Commerce, it's said, is a fair-value exchange between buyers and sellers. It's easy to forget, when we look at something as exciting and revolutionary as the cloud, that it's still subject to the rules of business logic. Infrastructure as a Service
Lately, the answer seemed to be Platform as a Service (PaaS). PaaS pulls more software elements into the cloud by adding an operating system and middleware, thus displacing more software and support costs and adding potential value. The problem is that Microsoft, with Windows Azure, had the only viable PaaS offering -- but Azure was never positioned or developed as it needed to be to establish PaaS. And what Amazon is now creating is leaving Microsoft's PaaS at the station. It's not IaaS, but it's something that goes beyond IaaS: platform services.
Platform services pull the high-value application elements out of traditional OS and middleware and make them into Web services that can augment any application running on IaaS. For the cloud provider, this means a new source of revenue. For application developers, it means building additional value for their applications without requiring custom coding for the cloud. For users, it means increasing the flexibility and utility of the applications they run.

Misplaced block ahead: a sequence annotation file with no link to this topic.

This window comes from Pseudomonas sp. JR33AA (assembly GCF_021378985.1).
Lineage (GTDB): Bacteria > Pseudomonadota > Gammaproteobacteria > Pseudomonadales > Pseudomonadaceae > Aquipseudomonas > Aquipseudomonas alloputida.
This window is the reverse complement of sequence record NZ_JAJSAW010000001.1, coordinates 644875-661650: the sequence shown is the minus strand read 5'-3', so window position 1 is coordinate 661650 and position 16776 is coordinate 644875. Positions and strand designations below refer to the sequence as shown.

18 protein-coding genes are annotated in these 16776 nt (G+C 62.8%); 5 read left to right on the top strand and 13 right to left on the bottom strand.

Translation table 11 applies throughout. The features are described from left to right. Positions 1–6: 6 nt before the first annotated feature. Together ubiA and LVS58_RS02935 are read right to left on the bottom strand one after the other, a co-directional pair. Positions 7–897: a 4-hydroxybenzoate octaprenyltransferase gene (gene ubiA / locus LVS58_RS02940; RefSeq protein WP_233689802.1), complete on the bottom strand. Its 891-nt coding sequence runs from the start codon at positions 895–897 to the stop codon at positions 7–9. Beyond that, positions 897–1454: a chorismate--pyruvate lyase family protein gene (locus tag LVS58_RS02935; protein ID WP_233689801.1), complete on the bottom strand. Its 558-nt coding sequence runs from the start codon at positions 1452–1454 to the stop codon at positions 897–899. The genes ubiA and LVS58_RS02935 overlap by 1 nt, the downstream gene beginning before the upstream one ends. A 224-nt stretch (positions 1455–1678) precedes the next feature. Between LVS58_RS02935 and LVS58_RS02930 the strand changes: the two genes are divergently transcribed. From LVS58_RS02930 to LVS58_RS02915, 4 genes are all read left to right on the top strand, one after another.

Platform services often duplicate commercial and open source software, but they're offered in "as a service" form and with support, ideal for users with a real commitment to the cloud. Database services are an example of platform services, as well as tools for deploying and managing cloud applications.
AWS takes platform services to the next level
In the wake of Microsoft's failures with PaaS, however, reigning cloud leader Amazon Web Services (AWS) has taken platform services in a new and exciting direction -- one that promises true cloud-specific applications. This would represent a true shift in cloud computing strategy, and could kill PaaS as we know it.